Gastroenterol Res
Gastroenterology Research, ISSN 1918-2805 print, 1918-2813 online, Open Access
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Original Article

Volume 12, Number 6, December 2019, pages 299-304


Colorectal Serrated Polyp With Stromal Changes: An Interobserver Agreement Study

Daniela S. Allendea, Rish K. Paib, Hao Xiec, Xiuli Liud, e

aDepartment of Anatomic Pathology, Cleveland Clinic, Cleveland, OH, USA
bDepartment of Laboratory Medicine and Pathology, Mayo Clinic Arizona, Scottsdale, AZ, USA
cDivision of Medical Oncology, Mayo Clinic, Rochester, MN, USA
dDepartment of Pathology, Immunology and Laboratory Medicine, University of Florida, Gainesville, FL, USA
eCorresponding Author: Xiuli Liu, Department of Pathology, Immunology and Laboratory Medicine, University of Florida, Gainesville, FL 32610, USA

Manuscript submitted September 30, 2019, accepted October 16, 2019
Short title: Serrated Polyp With Stromal Changes
doi: https://doi.org/10.14740/gr1230

Abstract▴Top 

Background: Prolapse-related changes have been shown to be a confounding factor leading to misdiagnosis of serrated polyps in the rectum. Recent data on perineurial-like stromal proliferation in some sessile serrated polyps (SSPs) also highlights this issue.

Methods: Fifty-four consecutive serrated polyps with stromal changes from 42 patients were collected by one pathologist during a 2-month period (July and August of 2014). In addition, 20 cases of serrated polyps with perineurial-like stromal proliferation from 20 patients were retrieved from our pathology database from 2003 to 2010. The polyps were re-reviewed by three gastrointestinal pathologists for stromal changes, basal crypt distortion, and final classification into hyperplastic polyp (HP) or SSP. Final interpretation was correlated to clinicopathologic features and the presence of synchronous SSP and adenoma. In addition, the interobserver agreement on the stromal changes and basal crypt distortion in these polyps was determined.

Results: Upon histology review, all polyps showed stromal changes evident by at least one pathologist. Among the 74 polyps evaluated, a consensus diagnosis of HP and consensus diagnosis of SSP were reached in 39 and 11 polyps respectively. The overall interobserver agreement among three pathologists was moderate (kappa value 0.49, 95% confidence interval (CI) 0.32 - 0.66). A consensus diagnosis could not be reached in the remaining 24 polyps (32.4%). The SSPs were larger, were more often located in the right colon, and occurred more frequently in women when compared to HPs (7.3 ± 5.3 vs. 4.5 ± 2.7 mm, P = 0.019; 72.7% vs. 7.7%, P = 0.000014; and 77.7% vs. 30.7%, P = 0.019) but with comparable patient age (54.7 ± 10.6 years vs. 60.7 ± 11.4, P = 0.12). The SSPs were associated with higher risk of concurrent SSP in other parts of the colon (27.3% vs. 0%, P = 0.008) but not with the presence of concurrent adenoma (45.4% vs. 69.6%, P = 1). Among the 24 unclassifiable serrated polyps, 11 were interpreted by two reviewers as SSP and 13 interpreted by two reviewers as HP; the former group were more likely right-sided (45.4% vs. 15.4%, P = 0.046), but size of the polyps and age of the patients were comparable. Stromal changes (prolapse and perineurial-like) were agreed upon by all three pathologists in 33 (44.6%, of 74) polyps and these included 15 with prolapse changes and 18 perineurial-like stromal changes. Among those 15 with prolapse changes, 14 (93.3%) were agreed upon by three pathologists to be HP; in contrast, only four (22.2%, of 18) with perineurial-like stromal changes were diagnosed as HP by all three pathologists (P = 0.00008). Of 74 polyps, 16 were found to have basal crypt distortion involving more than one crypt and eight of them (50%) carried a final interpretation of SSP by all three pathologists and two (12.5%) HP.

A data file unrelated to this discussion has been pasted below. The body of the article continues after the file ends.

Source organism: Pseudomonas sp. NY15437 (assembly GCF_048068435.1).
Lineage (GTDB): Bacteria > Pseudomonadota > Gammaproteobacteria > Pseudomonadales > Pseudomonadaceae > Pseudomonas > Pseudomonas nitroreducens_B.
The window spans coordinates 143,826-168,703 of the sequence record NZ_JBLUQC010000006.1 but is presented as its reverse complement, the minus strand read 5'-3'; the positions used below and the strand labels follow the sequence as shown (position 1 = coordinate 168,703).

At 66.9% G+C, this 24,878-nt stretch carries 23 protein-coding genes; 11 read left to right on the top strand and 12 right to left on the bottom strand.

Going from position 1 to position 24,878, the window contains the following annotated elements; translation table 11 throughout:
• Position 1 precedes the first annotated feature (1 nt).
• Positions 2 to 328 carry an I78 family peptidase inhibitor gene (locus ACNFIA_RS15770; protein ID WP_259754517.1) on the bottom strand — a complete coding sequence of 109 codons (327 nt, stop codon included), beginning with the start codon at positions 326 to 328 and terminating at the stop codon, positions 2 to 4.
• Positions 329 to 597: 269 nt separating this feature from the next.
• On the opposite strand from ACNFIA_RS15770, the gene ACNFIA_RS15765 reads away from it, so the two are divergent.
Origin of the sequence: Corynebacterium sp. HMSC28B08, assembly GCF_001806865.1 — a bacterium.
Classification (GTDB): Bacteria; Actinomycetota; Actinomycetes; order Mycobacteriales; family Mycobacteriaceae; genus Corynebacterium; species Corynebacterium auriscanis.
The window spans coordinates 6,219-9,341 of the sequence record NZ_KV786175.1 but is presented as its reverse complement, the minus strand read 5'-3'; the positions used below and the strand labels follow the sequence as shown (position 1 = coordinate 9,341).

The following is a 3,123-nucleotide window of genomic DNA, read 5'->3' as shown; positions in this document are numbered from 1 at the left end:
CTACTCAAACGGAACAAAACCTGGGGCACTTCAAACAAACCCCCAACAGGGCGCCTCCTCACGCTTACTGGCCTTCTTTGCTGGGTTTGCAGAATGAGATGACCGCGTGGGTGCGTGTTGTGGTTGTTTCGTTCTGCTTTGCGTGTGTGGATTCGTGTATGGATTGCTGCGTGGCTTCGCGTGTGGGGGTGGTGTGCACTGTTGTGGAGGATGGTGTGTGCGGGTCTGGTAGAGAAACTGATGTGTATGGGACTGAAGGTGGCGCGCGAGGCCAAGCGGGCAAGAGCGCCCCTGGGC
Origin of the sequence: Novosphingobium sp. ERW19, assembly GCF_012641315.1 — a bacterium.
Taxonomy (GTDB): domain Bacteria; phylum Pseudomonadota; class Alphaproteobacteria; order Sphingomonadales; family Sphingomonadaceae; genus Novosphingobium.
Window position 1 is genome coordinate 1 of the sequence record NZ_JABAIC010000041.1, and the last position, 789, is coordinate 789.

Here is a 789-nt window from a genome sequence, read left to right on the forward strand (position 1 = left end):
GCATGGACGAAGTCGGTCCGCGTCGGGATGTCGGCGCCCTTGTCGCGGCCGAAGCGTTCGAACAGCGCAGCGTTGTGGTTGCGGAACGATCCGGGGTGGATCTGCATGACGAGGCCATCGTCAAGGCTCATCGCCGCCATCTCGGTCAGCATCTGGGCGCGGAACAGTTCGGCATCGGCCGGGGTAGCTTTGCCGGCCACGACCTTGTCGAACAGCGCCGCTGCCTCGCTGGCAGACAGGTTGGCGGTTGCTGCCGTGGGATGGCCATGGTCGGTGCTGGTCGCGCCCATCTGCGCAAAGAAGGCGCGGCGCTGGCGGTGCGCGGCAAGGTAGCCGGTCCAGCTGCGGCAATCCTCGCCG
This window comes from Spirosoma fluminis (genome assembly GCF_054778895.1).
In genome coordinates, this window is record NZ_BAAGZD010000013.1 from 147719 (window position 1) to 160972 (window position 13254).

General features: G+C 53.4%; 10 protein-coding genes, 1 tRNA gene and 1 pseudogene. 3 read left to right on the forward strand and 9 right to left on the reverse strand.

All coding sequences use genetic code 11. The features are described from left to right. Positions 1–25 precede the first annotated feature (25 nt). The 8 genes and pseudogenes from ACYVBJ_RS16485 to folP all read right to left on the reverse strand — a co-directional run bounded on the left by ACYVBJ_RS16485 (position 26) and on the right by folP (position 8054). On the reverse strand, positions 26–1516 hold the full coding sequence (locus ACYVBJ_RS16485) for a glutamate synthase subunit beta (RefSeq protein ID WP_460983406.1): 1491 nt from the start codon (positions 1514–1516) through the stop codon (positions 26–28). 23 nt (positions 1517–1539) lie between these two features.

Conclusions: Even though serrated polyps with stromal changes can be challenging, up to 67.7% of them could be readily classified as SSP or HP. The remaining unclassifiable serrated polyps with stromal changes may represent a heterogeneous group. Prolapse changes support the diagnosis of HP while basal crypt distortion in more than one crypt supports the diagnosis of SSP.

Keywords: Sessile serrated polyp; Hyperplastic polyp; Prolapse; Perineurial-like stromal proliferation; Colorectum

Introduction▴Top 

The serrated neoplasia pathway is increasingly recognized as a mechanism of sporadic colorectal cancer (CRC). Between 20% and 30% of all CRCs arise from the serrated pathway [1]. The serrated neoplasia pathway includes methylation of CpG island methylator phenotype (CIMP), mutation in the BRAF oncogene, and epigenetic silencing DNA mismatch repair genes [2]. Histologically, serrated lesions of the colon and rectum are characterized by sawtooth architecture of the crypts. Precursor serrated lesions to CRC include hyperplastic polyps (HPs), sessile serrated polypadenomas (SSPs) and traditional serrated adenomas (TSAs). The 2012 US Multi Society Task Force updated surveillance recommendations for serrated lesions on the basis that size > 10 mm, histology, and location (proximal to the sigmoid colon) are risk factors that might be associated with higher risk of CRC [3, 4].